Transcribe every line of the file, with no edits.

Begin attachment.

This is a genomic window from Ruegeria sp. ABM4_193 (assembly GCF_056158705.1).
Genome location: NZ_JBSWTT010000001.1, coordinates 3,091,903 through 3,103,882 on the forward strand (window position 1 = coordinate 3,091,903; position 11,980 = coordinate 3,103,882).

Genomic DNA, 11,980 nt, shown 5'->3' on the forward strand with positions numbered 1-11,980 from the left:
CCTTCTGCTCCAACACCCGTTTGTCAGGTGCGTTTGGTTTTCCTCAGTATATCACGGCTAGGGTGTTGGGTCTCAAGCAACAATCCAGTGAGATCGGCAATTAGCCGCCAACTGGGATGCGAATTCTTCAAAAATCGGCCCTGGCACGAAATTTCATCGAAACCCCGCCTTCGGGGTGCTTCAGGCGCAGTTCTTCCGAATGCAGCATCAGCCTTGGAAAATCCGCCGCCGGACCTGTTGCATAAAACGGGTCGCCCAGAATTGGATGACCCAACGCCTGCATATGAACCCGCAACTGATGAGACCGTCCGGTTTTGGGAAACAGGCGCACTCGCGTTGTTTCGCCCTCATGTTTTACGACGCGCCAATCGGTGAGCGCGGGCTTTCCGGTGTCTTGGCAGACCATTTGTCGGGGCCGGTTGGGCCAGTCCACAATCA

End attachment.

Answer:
This is a genomic window from Ruegeria sp. ABM4_193 (assembly GCF_056158705.1).
Genome location: NZ_JBSWTT010000001.1, coordinates 3,091,903 through 3,103,882 on the forward strand (window position 1 = coordinate 3,091,903; position 11,980 = coordinate 3,103,882).

Genomic DNA, 11,980 nt, shown 5'->3' on the forward strand with positions numbered 1-11,980 from the left:
CCTTCTGCTCCAACACCCGTTTGTCAGGTGCGTTTGGTTTTCCTCAGTATATCACGGCTAGGGTGTTGGGTCTCAAGCAACAATCCAGTGAGATCGGCAATTAGCCGCCAACTGGGATGCGAATTCTTCAAAAATCGGCCCTGGCACGAAATTTCATCGAAACCCCGCCTTCGGGGTGCTTCAGGCGCAGTTCTTCCGAATGCAGCATCAGCCTTGGAAAATCCGCCGCCGGACCTGTTGCATAAAACGGGTCGCCCAGAATTGGATGACCCAACGCCTGCATATGAACCCGCAACTGATGAGACCGTCCGGTTTTGGGAAACAGGCGCACTCGCGTTGTTTCGCCCTCATGTTTTACGACGCGCCAATCGGTGAGCGCGGGCTTTCCGGTGTCTTGGCAGACCATTTGTCGGGGCCGGTTGGGCCAGTCCACAATCA